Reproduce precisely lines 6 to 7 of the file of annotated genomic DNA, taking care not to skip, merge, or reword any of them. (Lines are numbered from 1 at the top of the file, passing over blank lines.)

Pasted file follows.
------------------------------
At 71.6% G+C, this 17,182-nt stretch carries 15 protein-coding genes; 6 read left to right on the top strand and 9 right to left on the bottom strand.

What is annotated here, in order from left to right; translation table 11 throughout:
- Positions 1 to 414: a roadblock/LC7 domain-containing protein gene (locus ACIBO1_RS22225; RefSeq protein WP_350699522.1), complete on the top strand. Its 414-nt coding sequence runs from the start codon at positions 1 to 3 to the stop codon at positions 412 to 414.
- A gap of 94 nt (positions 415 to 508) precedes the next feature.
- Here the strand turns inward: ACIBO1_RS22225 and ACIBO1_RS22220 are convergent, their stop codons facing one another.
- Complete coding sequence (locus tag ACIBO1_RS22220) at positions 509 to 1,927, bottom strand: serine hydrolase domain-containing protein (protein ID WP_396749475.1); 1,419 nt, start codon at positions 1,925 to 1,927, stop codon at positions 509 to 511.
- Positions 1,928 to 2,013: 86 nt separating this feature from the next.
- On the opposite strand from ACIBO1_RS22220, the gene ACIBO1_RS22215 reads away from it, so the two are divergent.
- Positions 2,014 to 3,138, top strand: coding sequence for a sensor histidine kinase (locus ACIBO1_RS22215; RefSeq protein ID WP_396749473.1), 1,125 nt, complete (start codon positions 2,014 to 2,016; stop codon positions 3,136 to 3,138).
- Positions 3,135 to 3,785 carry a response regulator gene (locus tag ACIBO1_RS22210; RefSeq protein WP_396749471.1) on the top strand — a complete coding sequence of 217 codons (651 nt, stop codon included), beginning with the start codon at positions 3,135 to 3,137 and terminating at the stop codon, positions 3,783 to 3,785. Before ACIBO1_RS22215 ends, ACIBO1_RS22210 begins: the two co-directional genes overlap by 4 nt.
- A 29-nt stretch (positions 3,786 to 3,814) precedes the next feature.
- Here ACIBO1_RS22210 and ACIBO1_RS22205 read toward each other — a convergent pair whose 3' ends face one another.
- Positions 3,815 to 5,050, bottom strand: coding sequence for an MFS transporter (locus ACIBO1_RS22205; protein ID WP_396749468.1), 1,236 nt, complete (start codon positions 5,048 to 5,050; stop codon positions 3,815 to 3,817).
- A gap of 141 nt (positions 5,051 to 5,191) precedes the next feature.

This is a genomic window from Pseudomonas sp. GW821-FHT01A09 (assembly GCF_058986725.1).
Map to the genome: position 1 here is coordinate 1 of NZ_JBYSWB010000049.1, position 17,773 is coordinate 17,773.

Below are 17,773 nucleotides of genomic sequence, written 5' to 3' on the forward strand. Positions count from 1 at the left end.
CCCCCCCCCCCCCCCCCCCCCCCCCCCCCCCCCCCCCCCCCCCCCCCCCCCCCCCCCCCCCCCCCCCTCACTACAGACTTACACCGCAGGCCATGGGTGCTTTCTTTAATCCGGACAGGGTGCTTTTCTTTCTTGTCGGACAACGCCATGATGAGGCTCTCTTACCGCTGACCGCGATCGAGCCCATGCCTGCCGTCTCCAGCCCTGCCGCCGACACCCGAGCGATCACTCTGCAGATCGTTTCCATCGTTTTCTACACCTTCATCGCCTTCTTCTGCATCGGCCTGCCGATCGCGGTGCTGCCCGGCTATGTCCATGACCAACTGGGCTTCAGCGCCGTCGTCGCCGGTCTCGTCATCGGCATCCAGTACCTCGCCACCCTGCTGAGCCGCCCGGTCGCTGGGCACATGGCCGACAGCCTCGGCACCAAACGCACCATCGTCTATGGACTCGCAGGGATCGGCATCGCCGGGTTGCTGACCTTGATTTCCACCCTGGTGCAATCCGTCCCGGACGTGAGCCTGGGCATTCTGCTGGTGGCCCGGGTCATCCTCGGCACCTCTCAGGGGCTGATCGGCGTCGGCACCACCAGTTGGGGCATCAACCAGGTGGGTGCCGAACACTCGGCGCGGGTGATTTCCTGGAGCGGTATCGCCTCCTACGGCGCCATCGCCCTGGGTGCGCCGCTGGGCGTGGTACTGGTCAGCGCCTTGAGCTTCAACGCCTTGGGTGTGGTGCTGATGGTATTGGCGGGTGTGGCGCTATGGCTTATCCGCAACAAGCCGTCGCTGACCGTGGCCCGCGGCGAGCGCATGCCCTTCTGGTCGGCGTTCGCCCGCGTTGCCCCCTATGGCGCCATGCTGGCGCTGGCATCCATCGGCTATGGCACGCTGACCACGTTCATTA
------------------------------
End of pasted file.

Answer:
- Complete coding sequence (locus tag ACIBO1_RS22220) at positions 509 to 1,927, bottom strand: serine hydrolase domain-containing protein (protein ID WP_396749475.1); 1,419 nt, start codon at positions 1,925 to 1,927, stop codon at positions 509 to 511.
- Positions 1,928 to 2,013: 86 nt separating this feature from the next.